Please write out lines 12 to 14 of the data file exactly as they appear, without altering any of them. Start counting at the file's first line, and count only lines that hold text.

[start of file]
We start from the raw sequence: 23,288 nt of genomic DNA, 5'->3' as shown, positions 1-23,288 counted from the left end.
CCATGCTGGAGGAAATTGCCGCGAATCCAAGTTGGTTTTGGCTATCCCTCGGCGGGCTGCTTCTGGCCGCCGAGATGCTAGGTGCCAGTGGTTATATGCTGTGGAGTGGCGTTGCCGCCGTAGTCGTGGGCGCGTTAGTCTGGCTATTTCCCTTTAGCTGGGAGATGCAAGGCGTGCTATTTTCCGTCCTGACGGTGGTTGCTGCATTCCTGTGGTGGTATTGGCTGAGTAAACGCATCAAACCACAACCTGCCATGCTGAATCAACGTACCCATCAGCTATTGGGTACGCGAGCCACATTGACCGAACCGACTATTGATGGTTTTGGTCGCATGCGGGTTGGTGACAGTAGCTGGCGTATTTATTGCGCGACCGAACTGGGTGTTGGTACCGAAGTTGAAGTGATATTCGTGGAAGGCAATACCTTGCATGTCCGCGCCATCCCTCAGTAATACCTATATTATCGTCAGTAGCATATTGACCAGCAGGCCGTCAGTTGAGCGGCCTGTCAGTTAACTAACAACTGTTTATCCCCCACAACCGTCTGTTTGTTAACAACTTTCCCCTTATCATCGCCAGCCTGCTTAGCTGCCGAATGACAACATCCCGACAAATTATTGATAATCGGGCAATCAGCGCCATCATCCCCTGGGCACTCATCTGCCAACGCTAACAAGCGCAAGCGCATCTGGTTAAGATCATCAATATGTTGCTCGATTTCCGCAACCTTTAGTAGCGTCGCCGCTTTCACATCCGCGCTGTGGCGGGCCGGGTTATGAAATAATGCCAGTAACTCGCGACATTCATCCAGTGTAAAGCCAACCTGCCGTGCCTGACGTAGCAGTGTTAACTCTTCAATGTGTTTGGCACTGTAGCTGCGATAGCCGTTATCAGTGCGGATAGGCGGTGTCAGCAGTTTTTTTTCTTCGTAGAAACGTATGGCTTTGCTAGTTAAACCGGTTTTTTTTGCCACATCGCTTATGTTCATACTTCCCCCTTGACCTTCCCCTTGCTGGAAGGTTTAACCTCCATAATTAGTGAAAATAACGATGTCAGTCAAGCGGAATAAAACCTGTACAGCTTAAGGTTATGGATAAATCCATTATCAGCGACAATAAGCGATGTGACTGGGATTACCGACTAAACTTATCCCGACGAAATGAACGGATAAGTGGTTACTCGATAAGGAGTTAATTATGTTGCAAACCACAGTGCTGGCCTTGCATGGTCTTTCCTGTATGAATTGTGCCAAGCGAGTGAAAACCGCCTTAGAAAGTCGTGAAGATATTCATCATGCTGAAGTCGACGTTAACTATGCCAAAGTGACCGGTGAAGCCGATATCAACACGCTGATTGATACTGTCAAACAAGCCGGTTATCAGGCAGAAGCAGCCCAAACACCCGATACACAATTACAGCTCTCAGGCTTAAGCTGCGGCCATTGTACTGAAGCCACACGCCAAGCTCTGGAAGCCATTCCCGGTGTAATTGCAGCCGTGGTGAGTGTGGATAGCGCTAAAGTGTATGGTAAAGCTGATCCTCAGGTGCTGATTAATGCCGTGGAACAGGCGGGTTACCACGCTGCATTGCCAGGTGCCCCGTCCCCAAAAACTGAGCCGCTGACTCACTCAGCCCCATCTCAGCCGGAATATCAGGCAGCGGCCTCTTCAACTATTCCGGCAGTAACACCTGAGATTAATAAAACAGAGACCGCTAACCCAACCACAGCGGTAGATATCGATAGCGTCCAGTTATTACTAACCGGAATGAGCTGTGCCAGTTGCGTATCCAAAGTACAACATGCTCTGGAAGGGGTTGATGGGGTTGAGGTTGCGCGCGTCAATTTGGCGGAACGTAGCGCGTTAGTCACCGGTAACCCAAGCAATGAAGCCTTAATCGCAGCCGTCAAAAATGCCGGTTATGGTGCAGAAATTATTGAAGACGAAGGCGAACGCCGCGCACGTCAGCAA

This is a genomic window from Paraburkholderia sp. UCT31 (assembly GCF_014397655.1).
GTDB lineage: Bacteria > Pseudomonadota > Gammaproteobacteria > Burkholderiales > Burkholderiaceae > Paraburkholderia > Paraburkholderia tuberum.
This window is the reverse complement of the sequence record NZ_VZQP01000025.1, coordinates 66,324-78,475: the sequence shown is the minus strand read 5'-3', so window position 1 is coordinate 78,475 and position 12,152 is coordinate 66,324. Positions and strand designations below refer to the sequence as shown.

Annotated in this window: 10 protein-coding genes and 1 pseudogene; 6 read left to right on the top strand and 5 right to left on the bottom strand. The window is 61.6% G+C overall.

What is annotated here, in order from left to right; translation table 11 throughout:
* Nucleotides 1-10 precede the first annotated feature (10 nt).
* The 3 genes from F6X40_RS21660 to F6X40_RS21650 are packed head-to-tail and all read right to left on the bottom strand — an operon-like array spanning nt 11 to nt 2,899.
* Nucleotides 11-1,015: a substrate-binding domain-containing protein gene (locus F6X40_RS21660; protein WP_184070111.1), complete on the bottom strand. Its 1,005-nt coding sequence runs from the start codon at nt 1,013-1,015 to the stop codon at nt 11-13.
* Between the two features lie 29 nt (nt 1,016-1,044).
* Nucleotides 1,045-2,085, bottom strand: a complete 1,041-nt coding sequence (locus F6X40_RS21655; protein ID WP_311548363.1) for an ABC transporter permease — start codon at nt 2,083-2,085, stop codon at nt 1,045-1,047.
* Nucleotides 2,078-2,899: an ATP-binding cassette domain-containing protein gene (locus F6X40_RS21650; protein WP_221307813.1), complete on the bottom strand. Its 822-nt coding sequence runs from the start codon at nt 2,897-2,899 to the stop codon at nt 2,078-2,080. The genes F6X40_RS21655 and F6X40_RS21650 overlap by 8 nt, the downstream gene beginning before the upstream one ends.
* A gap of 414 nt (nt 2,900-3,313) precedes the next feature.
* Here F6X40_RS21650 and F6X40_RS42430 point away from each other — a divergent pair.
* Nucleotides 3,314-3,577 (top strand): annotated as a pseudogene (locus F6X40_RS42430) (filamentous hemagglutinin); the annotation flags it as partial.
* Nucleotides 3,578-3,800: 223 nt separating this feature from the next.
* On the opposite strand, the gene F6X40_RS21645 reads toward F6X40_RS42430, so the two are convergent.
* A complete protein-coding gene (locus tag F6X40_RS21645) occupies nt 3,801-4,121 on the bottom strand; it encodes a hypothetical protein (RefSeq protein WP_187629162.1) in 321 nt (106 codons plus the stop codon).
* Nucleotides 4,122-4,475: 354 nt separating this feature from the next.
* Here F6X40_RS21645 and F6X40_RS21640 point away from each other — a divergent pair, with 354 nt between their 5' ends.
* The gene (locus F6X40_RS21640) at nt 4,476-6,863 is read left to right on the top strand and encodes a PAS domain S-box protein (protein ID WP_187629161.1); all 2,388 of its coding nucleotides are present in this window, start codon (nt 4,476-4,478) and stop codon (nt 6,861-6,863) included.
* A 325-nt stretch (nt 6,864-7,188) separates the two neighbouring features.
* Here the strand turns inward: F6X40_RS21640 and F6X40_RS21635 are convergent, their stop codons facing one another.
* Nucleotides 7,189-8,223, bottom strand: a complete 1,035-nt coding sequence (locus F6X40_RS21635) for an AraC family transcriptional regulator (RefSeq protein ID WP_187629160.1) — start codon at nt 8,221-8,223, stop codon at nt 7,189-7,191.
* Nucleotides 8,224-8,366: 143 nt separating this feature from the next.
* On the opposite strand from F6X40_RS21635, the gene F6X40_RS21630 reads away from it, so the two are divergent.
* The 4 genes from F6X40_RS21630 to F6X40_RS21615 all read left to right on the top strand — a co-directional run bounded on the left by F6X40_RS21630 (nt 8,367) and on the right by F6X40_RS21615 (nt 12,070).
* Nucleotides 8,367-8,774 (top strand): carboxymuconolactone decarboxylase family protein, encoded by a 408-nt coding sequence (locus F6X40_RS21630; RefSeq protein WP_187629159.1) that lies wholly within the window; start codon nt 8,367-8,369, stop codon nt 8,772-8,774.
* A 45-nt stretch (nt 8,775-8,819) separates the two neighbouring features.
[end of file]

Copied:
* Nucleotides 1,045-2,085, bottom strand: a complete 1,041-nt coding sequence (locus F6X40_RS21655; protein ID WP_311548363.1) for an ABC transporter permease — start codon at nt 2,083-2,085, stop codon at nt 1,045-1,047.
* Nucleotides 2,078-2,899: an ATP-binding cassette domain-containing protein gene (locus F6X40_RS21650; protein WP_221307813.1), complete on the bottom strand. Its 822-nt coding sequence runs from the start codon at nt 2,897-2,899 to the stop codon at nt 2,078-2,080. The genes F6X40_RS21655 and F6X40_RS21650 overlap by 8 nt, the downstream gene beginning before the upstream one ends.
* A gap of 414 nt (nt 2,900-3,313) precedes the next feature.